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Tina Fey: 30Rock: Star Wars

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Tina Fey: 30Rock: Star Wars


Well, I was catching up with some non-scifi programs I’ve recorded, and had to laugh when in 30Rock (created by and starring Tina Fey), they did a comparison of characters in the Star Wars films.

I’m not sure what the name of the episode is, but basically the scene was like this: Frank Rossitano (Judah Friedlander) explains to Tracy Morgan (Tracy Morgan) why there has never been, and never will be, a realistic computer generated images in a pornographic computer game.
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Dead End City: The Series: Pilot Episode

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Dead End City: The Series: Pilot Episode


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Gary Graham (Star Trek, Alien Nation) stars in the TV pilot Dead End City, TV’s homage to Sin City. His sexy co-stars include Dani Lennon, Misty Madden, and Mandy May - who is soon to be seen on Sci-Fi Channel’s Sanctuary.

You can get more at the Dead End City The Series official website, including behind the scenes video and photos, a trailer and images of the cast.

Looks like a hard-core, zombie-fest in the extreme. It actually looks like the major usage of green screen has paid off. It gives it an ‘unreal’ and almost comic book effect. Film noir?

There’s a sneak-peek of the pilot below:

Thanks to Jeff Varga (the director).

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Mind Host Parasite Or Creature


Q) Hello, I have a basic easy question. What is a parasite or creature that takes over the mind of a host? A good example is the movie “Slither“.

A) I’m thinking that you’ve answered the question already - parasite: an organism that lives on or in an organism of another species, known as the host, from the body of which it obtains nutriment.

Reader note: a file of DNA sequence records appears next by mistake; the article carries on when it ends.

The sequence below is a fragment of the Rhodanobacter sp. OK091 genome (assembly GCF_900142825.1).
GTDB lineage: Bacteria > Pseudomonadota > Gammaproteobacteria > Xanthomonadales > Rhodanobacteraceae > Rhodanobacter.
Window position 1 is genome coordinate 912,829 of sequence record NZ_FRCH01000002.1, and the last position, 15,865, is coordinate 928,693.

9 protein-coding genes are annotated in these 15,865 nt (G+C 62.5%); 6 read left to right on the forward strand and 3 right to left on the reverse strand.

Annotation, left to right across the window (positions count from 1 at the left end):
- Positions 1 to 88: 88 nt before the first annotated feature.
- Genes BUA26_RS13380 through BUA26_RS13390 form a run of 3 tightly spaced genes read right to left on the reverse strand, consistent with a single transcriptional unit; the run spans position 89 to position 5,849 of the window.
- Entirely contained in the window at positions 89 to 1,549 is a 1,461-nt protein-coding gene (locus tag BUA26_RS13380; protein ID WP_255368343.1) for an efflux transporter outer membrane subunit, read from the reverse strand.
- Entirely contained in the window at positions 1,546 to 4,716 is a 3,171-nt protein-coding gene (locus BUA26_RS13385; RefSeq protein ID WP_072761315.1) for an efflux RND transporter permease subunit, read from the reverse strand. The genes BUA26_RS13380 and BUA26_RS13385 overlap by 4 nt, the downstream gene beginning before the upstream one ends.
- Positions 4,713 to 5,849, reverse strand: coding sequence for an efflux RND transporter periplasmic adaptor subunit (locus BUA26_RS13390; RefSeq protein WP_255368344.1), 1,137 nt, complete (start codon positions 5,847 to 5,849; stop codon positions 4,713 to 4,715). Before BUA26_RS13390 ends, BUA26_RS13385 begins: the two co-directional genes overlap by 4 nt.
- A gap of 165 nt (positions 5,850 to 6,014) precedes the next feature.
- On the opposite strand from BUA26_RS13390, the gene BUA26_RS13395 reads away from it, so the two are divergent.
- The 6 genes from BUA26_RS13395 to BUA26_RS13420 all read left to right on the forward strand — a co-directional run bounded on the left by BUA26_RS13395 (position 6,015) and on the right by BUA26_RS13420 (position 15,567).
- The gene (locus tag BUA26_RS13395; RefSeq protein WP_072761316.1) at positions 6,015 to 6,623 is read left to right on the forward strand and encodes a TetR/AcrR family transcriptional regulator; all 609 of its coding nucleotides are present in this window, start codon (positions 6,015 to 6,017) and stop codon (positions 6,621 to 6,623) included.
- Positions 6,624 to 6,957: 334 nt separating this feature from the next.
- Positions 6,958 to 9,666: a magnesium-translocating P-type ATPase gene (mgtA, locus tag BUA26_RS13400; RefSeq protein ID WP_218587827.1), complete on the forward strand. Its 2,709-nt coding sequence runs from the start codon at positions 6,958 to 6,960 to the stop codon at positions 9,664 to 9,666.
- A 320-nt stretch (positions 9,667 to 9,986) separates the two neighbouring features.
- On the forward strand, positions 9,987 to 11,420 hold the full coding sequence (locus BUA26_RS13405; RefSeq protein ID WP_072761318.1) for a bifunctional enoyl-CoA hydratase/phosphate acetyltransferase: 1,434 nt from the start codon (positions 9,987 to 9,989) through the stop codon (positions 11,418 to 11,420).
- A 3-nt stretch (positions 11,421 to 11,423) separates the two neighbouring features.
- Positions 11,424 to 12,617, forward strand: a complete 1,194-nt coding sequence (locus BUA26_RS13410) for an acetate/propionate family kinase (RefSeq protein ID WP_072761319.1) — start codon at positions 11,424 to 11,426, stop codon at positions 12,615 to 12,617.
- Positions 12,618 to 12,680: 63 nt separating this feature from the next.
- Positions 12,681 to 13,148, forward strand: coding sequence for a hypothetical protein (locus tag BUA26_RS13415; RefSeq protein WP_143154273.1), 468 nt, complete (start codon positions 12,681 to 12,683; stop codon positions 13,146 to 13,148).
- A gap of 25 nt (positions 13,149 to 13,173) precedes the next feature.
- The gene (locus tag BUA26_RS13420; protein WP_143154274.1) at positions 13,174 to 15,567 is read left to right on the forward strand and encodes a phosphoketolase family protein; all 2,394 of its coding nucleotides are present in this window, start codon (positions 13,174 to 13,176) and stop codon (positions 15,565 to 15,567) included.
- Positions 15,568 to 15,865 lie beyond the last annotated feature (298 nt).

Or maybe it’s called The Brain Inserting, Juice Extracting, Bed Down, Free Party, Get Down And Boogie Organism.

Maybe not: it’s a parasite.

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Primer Movie : Shane Carruth


primer the movie image shane carruth timetravel moviePrimer : What happens if it actually works?

Shane Carruth’s feature film debut Primer was shot on a budget of $7000 (”the cost a used car”), which he wrote, directed, edited and starred in. It was shot on film (as opposed to digital) in Shane’s hometown in Texas, and indeed, the garage in which the guys work in their cable and components environment is Shane’s garage.

Primer is based around four guys (geeks, nerds, brainiacs, delete as applicable), who by day work for technlogy firms, buy by night they concentrate on their own pursuits: namely to invent things with the view to patenting and marketing. They work on a shoestring budget, having to take apart household appliances to get materials they need. Aaron (Shane Carruth) and Abe (David Sullivan) stumble upon a creation which, at first glance, appears to be some sort of anti-gravity machine which reduces an object’s mass. But, strangely, the machine excretes protein, coating its interior after a period of use. After they have it analysed, even more strangely, it’s found that there is too much present for the amount of time the machine has existed. Abe puts his watch in (both digital and analogue), and finds that the time ‘experienced’ by the watch doesn’t agree with time outside the box. They subsequently decide to keep quiet about it, wanting to pursue and investiage it more, before letting other people - that includes quietly ejecting the other two in their group, at least until they can work out what it is.

Based quite a bit of guess work, and logical thinking, Abe and Aaron come to the conclusion that the machine causes a time loop in which there are two ends: A and B. The A end is a point in time when the machine is turned on, the B end is the point the watch is placed in the machine. The watch is effectivlely bounced from B to A to B - with the possibility of entering at the B end (now), and emerging at the A end (when the machine was powered up). Without going into technicalities (it would spoil half of the mesmerising effect of the film), they build a bigger version- in which they can place themselves - making various calculations on how long they should have the machine switched on for, what paradoxes they should avoid and what they should and shouldn’t do to keep the timelines in order.